Egypt has always been an interesting place to be an archaeologist. That includes recently when 59 sealed and well preserved wooden coffins were found. Those coffins are thought to be 2,500 years old!
One of the sarcophagi was opened before the media, who had assembled for the event. The mummified remains were seen wrapped in burial cloth that included hieroglyphic inscriptions and amazingly bright colors.
The archaeological expedition that occurred south of Cairo included the area of Saqqara, which includes a large burial ground. Saqqara was the necropolis of Memphis, the ancient Egyptian capital. It is also a UNESCO world heritage site
According to the secretary-general of the Supreme Council of Antiquities, Mostafa Waziri, they are “very happy” with the discovery, according to France24. It was three weeks ago when the first of 13 coffins were announced to the media. They looked further in the depth of the shafts and discovered that there were more coffins yet to be uncovered.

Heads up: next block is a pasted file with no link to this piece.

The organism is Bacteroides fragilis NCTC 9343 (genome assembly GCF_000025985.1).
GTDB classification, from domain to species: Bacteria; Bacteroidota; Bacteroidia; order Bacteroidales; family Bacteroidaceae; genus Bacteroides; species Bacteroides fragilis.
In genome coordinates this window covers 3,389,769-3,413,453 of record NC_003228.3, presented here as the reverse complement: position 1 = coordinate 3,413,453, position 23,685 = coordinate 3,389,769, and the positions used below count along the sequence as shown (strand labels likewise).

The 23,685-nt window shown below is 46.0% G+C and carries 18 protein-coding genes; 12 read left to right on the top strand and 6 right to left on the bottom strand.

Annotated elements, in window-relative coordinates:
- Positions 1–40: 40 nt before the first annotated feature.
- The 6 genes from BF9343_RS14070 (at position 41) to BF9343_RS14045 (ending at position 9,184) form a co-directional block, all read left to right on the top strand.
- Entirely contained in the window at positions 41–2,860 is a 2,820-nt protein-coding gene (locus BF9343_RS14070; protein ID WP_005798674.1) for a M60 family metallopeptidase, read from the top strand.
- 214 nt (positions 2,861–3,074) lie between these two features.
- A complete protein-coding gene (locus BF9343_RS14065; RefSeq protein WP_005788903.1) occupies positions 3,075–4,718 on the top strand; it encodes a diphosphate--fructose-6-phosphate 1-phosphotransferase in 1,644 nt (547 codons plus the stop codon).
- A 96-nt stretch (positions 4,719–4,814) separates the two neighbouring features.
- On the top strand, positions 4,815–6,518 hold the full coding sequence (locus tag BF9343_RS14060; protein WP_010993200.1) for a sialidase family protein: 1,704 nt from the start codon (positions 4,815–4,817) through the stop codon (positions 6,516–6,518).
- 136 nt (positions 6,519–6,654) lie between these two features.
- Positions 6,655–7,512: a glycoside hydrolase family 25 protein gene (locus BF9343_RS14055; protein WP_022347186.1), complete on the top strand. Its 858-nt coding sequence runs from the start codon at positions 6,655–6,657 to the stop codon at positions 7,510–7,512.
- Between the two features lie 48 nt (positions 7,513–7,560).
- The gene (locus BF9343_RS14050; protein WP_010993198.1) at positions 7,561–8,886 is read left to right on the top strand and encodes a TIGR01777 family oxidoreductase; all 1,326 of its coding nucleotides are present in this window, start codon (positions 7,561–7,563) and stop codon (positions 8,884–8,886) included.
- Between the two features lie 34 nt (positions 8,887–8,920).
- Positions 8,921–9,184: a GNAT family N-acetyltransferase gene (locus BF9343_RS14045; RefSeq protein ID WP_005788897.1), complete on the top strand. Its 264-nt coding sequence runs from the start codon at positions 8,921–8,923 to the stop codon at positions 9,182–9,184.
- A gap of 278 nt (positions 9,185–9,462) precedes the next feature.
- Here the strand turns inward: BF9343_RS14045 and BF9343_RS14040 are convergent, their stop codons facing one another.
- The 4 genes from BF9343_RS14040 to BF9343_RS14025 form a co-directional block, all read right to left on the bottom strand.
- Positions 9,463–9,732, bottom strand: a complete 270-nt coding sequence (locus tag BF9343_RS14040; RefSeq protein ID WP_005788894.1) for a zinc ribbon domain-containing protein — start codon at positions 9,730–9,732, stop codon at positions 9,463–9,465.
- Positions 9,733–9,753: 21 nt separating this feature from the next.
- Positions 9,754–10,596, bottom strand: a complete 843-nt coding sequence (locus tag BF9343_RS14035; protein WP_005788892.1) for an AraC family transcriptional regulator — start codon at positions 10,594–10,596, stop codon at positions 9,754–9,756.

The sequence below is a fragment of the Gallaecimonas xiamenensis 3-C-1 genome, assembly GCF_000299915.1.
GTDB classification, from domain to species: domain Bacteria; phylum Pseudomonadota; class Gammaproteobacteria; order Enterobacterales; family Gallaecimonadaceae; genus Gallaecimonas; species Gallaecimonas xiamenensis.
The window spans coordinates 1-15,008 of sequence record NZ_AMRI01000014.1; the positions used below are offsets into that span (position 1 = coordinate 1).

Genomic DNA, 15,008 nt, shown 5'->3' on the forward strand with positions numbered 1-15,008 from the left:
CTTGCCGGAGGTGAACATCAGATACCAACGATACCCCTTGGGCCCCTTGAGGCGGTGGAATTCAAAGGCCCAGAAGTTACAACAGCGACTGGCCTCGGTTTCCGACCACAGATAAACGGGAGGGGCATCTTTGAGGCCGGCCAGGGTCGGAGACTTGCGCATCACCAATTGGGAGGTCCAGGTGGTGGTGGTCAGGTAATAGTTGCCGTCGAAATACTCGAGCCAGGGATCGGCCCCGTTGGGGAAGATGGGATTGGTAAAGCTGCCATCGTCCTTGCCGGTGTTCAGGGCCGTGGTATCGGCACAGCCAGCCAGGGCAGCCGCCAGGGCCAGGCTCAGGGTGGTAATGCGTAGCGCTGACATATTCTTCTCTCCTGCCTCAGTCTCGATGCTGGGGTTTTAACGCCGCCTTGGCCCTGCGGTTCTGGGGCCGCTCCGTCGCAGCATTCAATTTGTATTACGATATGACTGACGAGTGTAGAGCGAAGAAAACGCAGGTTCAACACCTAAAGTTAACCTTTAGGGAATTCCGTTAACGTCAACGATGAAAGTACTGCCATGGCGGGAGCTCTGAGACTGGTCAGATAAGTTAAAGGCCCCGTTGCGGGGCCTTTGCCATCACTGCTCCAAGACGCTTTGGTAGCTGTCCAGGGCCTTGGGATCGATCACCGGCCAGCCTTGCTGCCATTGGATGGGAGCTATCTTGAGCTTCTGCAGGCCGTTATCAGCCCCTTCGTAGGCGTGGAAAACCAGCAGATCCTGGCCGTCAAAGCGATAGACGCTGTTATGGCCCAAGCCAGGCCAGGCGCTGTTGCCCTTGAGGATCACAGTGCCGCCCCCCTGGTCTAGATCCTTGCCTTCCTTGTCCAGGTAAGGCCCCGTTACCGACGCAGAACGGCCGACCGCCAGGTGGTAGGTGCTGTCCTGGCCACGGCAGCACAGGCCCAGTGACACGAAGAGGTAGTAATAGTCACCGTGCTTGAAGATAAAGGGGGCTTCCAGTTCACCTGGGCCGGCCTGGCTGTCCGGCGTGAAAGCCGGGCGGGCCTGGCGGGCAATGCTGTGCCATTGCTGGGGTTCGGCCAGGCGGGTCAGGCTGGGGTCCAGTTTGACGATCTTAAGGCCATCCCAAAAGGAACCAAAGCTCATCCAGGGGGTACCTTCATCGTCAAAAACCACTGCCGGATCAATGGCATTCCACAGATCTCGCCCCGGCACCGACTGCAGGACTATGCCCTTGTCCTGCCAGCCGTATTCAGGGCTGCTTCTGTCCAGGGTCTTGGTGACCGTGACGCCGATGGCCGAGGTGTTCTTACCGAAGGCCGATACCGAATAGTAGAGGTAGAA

It is unknown how many coffins may be in the area according to Khaled al-Anani, the Tourism and Antiquities minister. He was speaking near the archaeological site, which is in the shadows of the 4,700-year-old pyramid of Djoser.
“So today is not the end of the discovery, I consider it the beginning of the big discovery,” he said according to New Straits Times.
It is estimated that the coffins may be as old as the Late Period of ancient Egypt, which took place in the sixth and seventh century BC. In recent years, excavations in Saqqara have turned up many artifacts that include mummified birds, snakes, scarab beetles, and other animals.
COVID-19 has led to somewhat of a break in major archaeological discoveries in Egypt, and this was the first announcement since the pandemic broke out. Many museums and archaeological sites were closed for up to three months starting in late March.
According to Anani, the coffins will be taken to the Grand Egyptian Museum (GEM) at the Giza plateau. That Museum is not yet open. Egypt hopes that the GEM and additional archaeological discoveries will give a boost to tourism, which has suffered in recent years.